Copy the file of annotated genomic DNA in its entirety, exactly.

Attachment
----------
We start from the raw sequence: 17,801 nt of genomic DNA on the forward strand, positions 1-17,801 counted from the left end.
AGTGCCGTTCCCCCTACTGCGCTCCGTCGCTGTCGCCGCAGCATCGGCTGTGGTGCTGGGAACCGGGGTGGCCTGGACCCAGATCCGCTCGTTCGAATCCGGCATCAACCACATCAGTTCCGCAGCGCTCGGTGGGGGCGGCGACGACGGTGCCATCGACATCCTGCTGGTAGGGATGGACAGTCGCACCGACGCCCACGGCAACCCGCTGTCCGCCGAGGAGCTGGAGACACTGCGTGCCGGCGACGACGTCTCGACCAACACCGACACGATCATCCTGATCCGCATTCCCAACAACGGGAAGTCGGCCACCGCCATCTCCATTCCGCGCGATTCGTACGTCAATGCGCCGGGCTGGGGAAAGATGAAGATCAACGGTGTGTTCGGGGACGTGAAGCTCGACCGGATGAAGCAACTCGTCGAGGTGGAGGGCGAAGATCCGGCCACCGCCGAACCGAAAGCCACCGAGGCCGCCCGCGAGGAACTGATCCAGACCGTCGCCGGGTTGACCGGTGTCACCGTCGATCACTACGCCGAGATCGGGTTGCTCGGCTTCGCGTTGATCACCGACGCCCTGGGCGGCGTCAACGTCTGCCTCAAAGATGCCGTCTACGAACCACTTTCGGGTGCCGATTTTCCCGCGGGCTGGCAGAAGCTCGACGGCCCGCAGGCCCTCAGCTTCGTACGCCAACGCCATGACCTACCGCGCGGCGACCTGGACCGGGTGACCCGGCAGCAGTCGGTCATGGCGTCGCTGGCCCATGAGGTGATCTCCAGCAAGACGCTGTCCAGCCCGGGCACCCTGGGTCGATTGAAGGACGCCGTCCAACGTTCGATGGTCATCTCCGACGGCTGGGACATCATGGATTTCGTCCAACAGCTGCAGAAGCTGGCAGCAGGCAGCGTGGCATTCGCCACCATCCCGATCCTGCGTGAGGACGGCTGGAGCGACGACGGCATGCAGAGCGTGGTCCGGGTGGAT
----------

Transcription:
We start from the raw sequence: 17,801 nt of genomic DNA on the forward strand, positions 1-17,801 counted from the left end.
AGTGCCGTTCCCCCTACTGCGCTCCGTCGCTGTCGCCGCAGCATCGGCTGTGGTGCTGGGAACCGGGGTGGCCTGGACCCAGATCCGCTCGTTCGAATCCGGCATCAACCACATCAGTTCCGCAGCGCTCGGTGGGGGCGGCGACGACGGTGCCATCGACATCCTGCTGGTAGGGATGGACAGTCGCACCGACGCCCACGGCAACCCGCTGTCCGCCGAGGAGCTGGAGACACTGCGTGCCGGCGACGACGTCTCGACCAACACCGACACGATCATCCTGATCCGCATTCCCAACAACGGGAAGTCGGCCACCGCCATCTCCATTCCGCGCGATTCGTACGTCAATGCGCCGGGCTGGGGAAAGATGAAGATCAACGGTGTGTTCGGGGACGTGAAGCTCGACCGGATGAAGCAACTCGTCGAGGTGGAGGGCGAAGATCCGGCCACCGCCGAACCGAAAGCCACCGAGGCCGCCCGCGAGGAACTGATCCAGACCGTCGCCGGGTTGACCGGTGTCACCGTCGATCACTACGCCGAGATCGGGTTGCTCGGCTTCGCGTTGATCACCGACGCCCTGGGCGGCGTCAACGTCTGCCTCAAAGATGCCGTCTACGAACCACTTTCGGGTGCCGATTTTCCCGCGGGCTGGCAGAAGCTCGACGGCCCGCAGGCCCTCAGCTTCGTACGCCAACGCCATGACCTACCGCGCGGCGACCTGGACCGGGTGACCCGGCAGCAGTCGGTCATGGCGTCGCTGGCCCATGAGGTGATCTCCAGCAAGACGCTGTCCAGCCCGGGCACCCTGGGTCGATTGAAGGACGCCGTCCAACGTTCGATGGTCATCTCCGACGGCTGGGACATCATGGATTTCGTCCAACAGCTGCAGAAGCTGGCAGCAGGCAGCGTGGCATTCGCCACCATCCCGATCCTGCGTGAGGACGGCTGGAGCGACGACGGCATGCAGAGCGTGGTCCGGGTGGAT